Decreasing falls in elderly just a step away

Common and costly trips and falls among the elderly could be reduced with shoe insoles invented at Victoria University.
Thursday 5 May 2016

Trips and falls that are so common and costly among the elderly could be reduced with special shoe insoles invented at Victoria University.

Researcher Dr Hanatsu Nagano developed the insoles over eight years as part of his biomechanics PhD after both his grandmother and grandfather fell and hurt themselves in his native Japan.

Worldwide, one-in-three elderly people suffer from trips or falls annually. The problem is particularly serious in Japan where 25 per cent of the population, or 35 million people, are aged over 65.

“I wanted to make a social contribution to this very big problem by offering a product that is affordable, and can be easily made and used,” he said.

Dr Nagano estimates that Japan could save 36.5 billion Yen (or close to AUD$500 million) in direct medical costs for every one per cent decrease in incidents of trips and falls in the country. 

Human trials are now underway in Japan among the elderly, as well as with hospital patients who have similarly high risks of falling due to conditions such as dementia, osteoarthritis, or knee surgery.

The insoles are designed with a series of raised bumps that follow a foot’s ideal centre of pressure to help with side-to-side balance, a shock-absorbing contoured heel, and a forefront that increases minimum toe clearance – the reason for many trips and falls.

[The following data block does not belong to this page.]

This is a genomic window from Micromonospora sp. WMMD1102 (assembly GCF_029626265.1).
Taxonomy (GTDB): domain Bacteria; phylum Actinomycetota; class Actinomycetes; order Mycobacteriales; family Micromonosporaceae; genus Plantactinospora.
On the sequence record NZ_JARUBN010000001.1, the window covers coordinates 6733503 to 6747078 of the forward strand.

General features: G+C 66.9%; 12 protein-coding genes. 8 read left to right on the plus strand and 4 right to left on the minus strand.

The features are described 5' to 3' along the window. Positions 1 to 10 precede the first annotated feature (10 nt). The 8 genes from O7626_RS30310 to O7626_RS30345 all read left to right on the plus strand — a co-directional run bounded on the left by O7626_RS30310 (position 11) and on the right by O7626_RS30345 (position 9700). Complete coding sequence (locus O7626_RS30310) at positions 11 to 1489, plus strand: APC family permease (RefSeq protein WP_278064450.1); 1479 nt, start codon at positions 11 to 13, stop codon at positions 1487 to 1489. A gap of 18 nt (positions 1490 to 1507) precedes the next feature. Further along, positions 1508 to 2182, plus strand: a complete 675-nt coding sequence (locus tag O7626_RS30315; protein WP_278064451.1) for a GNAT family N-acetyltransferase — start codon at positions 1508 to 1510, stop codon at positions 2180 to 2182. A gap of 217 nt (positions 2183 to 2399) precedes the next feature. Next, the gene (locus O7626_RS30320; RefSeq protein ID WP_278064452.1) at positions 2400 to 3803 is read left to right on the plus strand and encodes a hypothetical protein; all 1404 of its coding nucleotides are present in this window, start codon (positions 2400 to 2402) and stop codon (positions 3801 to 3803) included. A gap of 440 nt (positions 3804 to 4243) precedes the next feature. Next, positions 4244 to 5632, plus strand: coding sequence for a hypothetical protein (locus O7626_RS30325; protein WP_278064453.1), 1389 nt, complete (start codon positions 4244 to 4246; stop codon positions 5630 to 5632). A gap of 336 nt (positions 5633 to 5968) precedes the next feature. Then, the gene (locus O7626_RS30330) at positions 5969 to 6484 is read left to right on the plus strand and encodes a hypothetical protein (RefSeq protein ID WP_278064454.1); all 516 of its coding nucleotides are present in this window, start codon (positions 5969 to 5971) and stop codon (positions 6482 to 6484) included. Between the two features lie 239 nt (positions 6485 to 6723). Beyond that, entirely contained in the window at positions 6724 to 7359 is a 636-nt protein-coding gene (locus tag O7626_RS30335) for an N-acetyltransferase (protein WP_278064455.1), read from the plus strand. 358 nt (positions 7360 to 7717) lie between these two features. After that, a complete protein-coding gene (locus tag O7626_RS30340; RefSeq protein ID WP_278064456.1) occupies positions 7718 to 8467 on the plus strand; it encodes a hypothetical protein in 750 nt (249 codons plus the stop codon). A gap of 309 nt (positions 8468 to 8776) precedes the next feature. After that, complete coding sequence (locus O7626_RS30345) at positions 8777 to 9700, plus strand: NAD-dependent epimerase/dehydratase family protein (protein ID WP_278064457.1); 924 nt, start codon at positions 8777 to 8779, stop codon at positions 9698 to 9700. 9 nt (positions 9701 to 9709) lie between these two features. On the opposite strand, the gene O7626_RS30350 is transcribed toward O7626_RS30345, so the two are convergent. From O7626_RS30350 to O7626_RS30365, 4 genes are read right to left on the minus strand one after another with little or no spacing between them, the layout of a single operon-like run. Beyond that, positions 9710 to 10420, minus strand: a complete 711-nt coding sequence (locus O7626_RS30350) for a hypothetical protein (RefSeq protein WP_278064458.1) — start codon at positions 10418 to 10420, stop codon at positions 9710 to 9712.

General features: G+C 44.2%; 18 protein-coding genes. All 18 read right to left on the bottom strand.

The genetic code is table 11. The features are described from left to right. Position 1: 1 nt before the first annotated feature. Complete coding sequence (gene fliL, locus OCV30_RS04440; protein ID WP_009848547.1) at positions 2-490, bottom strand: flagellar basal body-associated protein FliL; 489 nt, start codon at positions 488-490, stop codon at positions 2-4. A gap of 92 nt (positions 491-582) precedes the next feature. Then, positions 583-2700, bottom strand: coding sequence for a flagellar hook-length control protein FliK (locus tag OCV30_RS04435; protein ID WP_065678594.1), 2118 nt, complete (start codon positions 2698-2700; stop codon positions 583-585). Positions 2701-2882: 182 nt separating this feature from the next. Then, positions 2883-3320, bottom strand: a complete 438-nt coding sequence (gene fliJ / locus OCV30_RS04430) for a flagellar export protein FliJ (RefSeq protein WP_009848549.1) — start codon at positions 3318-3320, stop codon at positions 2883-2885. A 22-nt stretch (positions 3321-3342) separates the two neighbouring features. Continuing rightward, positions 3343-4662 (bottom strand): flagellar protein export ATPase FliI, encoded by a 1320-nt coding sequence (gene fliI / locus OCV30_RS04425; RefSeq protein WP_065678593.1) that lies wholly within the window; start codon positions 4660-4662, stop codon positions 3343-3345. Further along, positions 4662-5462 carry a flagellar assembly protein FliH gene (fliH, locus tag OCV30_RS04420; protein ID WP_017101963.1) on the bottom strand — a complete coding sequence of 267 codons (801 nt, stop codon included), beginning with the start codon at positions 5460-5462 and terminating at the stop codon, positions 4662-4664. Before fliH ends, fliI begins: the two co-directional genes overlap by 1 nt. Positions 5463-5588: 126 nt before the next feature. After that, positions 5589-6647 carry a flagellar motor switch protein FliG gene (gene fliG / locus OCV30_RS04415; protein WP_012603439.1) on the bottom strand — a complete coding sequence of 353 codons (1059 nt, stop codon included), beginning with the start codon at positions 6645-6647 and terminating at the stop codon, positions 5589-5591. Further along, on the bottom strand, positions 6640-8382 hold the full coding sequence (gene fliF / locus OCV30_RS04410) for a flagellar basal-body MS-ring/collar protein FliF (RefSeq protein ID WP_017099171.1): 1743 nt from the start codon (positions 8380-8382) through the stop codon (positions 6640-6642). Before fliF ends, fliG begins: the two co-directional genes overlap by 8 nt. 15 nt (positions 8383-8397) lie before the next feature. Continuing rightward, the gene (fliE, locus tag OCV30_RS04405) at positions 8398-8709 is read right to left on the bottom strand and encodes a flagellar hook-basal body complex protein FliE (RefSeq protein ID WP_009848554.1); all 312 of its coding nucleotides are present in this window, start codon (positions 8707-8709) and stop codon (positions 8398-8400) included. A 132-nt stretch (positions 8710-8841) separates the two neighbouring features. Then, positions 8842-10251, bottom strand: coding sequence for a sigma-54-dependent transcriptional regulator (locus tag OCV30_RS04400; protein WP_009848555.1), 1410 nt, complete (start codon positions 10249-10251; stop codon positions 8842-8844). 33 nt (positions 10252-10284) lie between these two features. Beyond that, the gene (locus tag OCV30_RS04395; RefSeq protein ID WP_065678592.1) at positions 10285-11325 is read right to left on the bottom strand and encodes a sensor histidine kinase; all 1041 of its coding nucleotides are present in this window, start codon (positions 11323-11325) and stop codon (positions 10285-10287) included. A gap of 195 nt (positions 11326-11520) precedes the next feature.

Biomechanically-designed insoles

They will sell for roughly $60 a pair or about $170 as part of an integrated shoe made partly from  traditional Japanese textiles. Users can modify the insoles for different shoe sizes.

Dr Nagano expects manufacturing to start in volume in Japan by September, and for the insoles to be available in Australia next year.

While only about 13.5 per cent of Australia’s population is currently aged over 65, by 2050, it will have the same ratio of elderly people as Japan.

Dr Nagano said the insoles are aimed primarily at the elderly for now, but further developments of the technology are expected to lead to other uses, including for participants in organised sports and exercise.

Victoria University has filed an international patent on the product, while Dr Nagano’s company, Global Bridge, works with insole manufacturer Sanshin, and Japanese fashion and apparel manufacturer and retailer, Caitac Family, to bring the insoles to the masses.

Dr Hanatsu Nagano is a postdoctoral research fellow at VU’s Institute for Sport, Exercise and Active Living (ISEAL). His research was supervised by Professor Rezaul Begg, a professor of biomechanics in VU’s College of Sport and Exercise, and leader of VU’s assistive technologies research.

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